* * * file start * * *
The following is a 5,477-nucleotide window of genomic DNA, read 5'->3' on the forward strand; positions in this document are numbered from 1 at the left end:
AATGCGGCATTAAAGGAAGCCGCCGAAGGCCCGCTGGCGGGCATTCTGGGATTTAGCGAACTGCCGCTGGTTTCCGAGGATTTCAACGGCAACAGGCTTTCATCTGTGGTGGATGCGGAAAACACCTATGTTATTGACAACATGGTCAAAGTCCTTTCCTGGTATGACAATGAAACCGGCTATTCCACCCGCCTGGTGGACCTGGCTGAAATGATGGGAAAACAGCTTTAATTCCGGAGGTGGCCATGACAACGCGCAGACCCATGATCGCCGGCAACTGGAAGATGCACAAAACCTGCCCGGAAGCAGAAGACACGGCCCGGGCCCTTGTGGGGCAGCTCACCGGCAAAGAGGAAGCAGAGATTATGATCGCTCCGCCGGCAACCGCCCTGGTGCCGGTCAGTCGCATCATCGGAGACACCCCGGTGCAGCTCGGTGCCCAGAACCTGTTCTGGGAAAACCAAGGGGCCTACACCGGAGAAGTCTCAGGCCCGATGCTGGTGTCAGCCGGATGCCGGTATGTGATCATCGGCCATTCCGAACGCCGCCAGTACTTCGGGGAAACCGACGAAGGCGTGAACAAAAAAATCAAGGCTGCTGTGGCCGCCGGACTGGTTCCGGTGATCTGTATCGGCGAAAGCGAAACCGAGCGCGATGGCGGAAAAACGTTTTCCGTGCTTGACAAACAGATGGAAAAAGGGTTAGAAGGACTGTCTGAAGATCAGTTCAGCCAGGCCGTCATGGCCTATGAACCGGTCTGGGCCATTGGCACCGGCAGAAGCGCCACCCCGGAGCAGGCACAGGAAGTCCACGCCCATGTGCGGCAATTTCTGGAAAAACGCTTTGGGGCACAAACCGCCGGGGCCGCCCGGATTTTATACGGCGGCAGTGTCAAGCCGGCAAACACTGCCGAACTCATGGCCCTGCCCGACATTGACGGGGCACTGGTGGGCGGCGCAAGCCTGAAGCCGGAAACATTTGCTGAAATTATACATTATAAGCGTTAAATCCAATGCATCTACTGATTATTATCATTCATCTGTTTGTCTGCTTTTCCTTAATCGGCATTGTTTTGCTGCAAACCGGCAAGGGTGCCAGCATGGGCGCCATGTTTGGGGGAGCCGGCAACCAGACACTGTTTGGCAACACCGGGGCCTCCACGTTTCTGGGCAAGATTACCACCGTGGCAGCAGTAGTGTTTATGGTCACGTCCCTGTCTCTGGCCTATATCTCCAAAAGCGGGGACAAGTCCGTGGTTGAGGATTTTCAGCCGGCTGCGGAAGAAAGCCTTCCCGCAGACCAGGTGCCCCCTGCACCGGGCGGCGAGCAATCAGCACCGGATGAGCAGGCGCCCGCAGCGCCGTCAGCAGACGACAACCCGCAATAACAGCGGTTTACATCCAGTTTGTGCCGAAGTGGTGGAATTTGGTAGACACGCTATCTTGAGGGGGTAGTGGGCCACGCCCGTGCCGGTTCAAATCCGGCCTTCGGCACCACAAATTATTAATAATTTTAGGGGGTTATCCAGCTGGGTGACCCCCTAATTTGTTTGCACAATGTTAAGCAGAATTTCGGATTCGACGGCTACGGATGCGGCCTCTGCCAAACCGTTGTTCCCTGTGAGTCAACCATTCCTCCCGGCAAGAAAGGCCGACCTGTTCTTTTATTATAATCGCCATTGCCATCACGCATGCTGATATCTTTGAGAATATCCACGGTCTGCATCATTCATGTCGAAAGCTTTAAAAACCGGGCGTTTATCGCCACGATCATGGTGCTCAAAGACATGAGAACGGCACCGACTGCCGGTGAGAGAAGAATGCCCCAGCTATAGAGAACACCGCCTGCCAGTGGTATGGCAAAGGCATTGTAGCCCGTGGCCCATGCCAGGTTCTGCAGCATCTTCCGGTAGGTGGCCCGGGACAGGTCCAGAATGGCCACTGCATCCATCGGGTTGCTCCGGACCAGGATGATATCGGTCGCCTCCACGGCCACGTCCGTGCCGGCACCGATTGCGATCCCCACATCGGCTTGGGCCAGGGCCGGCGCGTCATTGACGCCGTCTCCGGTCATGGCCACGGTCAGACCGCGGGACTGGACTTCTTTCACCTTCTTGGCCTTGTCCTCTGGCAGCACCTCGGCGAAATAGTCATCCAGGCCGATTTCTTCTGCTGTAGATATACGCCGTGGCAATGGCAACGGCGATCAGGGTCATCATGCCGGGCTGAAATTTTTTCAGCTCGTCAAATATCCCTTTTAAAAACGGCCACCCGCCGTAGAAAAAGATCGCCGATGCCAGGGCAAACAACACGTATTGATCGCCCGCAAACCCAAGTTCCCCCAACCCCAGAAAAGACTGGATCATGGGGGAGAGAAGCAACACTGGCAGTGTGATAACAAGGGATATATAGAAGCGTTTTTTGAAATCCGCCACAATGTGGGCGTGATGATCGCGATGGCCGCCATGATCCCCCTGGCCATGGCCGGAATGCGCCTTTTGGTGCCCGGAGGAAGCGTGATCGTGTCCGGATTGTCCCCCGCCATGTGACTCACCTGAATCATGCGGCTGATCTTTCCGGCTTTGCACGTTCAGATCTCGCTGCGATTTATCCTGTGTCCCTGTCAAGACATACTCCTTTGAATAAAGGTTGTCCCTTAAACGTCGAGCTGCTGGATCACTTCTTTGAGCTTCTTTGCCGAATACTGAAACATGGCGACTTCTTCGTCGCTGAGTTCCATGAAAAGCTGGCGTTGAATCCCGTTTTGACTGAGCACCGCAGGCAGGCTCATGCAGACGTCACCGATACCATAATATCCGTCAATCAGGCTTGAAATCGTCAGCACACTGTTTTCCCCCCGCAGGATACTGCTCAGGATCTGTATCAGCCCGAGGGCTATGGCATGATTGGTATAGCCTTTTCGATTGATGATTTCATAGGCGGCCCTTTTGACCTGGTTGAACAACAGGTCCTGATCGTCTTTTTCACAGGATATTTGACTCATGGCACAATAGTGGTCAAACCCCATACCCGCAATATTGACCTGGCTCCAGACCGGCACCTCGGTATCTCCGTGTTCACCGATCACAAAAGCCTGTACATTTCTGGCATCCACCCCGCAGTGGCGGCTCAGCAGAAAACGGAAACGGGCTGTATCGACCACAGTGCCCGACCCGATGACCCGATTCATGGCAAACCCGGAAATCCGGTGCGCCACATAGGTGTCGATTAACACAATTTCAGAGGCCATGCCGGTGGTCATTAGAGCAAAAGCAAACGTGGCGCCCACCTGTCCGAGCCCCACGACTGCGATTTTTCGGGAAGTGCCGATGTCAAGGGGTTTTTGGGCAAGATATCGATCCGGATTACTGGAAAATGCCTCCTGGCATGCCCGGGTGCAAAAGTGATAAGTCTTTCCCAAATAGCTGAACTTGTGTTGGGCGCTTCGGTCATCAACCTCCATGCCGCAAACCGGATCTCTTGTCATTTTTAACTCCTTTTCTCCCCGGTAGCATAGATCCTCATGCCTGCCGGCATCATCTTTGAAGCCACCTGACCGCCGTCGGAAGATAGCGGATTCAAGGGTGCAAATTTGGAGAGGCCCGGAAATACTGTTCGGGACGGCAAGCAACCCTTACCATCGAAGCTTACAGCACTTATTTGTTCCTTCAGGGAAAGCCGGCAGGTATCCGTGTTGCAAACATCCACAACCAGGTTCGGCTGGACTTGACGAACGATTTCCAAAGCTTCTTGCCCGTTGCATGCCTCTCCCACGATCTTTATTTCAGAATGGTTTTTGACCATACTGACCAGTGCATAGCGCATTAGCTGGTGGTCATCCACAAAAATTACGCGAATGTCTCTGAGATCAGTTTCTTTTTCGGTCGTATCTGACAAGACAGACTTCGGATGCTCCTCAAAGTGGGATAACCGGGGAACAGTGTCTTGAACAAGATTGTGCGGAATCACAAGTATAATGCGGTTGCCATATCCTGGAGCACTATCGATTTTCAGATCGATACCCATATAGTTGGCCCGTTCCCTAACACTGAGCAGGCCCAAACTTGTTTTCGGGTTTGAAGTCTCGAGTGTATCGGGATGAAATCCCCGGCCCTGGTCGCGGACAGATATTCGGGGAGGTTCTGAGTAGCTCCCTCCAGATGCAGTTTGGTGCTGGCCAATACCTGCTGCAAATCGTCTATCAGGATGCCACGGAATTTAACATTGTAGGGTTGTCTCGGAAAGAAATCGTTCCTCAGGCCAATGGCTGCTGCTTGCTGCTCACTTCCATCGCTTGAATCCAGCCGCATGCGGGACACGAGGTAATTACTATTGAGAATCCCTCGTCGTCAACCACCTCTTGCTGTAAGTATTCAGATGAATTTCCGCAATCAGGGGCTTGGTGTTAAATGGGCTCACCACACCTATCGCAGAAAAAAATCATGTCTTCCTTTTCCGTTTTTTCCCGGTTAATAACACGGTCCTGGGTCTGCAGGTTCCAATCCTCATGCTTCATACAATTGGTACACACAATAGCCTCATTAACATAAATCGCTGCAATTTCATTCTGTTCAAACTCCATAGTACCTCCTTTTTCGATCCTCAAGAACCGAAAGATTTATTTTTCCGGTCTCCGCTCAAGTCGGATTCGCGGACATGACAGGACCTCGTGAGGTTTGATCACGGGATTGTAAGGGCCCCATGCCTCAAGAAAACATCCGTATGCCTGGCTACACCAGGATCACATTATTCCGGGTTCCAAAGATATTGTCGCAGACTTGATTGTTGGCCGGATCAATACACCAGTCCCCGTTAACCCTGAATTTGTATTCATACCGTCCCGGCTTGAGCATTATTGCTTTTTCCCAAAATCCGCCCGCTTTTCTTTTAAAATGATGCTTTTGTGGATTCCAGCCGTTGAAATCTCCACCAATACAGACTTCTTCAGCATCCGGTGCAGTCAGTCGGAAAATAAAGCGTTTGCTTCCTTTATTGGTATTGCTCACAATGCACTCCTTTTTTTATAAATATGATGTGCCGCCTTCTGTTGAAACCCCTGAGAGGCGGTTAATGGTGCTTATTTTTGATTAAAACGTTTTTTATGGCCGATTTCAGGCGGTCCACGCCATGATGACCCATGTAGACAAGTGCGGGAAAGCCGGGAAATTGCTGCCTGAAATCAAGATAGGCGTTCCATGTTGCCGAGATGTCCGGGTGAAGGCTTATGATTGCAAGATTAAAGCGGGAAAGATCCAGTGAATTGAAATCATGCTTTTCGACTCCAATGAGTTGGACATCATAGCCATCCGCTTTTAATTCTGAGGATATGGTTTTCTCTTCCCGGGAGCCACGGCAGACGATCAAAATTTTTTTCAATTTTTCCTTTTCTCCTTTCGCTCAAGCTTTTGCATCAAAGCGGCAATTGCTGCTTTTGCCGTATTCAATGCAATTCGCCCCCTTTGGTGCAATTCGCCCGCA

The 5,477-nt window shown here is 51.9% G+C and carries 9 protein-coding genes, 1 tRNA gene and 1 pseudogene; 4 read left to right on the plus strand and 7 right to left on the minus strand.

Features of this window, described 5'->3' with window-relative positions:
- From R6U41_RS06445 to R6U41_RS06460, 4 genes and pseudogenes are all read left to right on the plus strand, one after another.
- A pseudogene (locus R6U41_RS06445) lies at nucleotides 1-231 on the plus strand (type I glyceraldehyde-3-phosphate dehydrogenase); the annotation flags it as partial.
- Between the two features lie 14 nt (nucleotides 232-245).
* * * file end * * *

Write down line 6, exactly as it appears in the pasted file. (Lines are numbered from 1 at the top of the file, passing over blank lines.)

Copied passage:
- A pseudogene (locus R6U41_RS06445) lies at nucleotides 1-231 on the plus strand (type I glyceraldehyde-3-phosphate dehydrogenase); the annotation flags it as partial.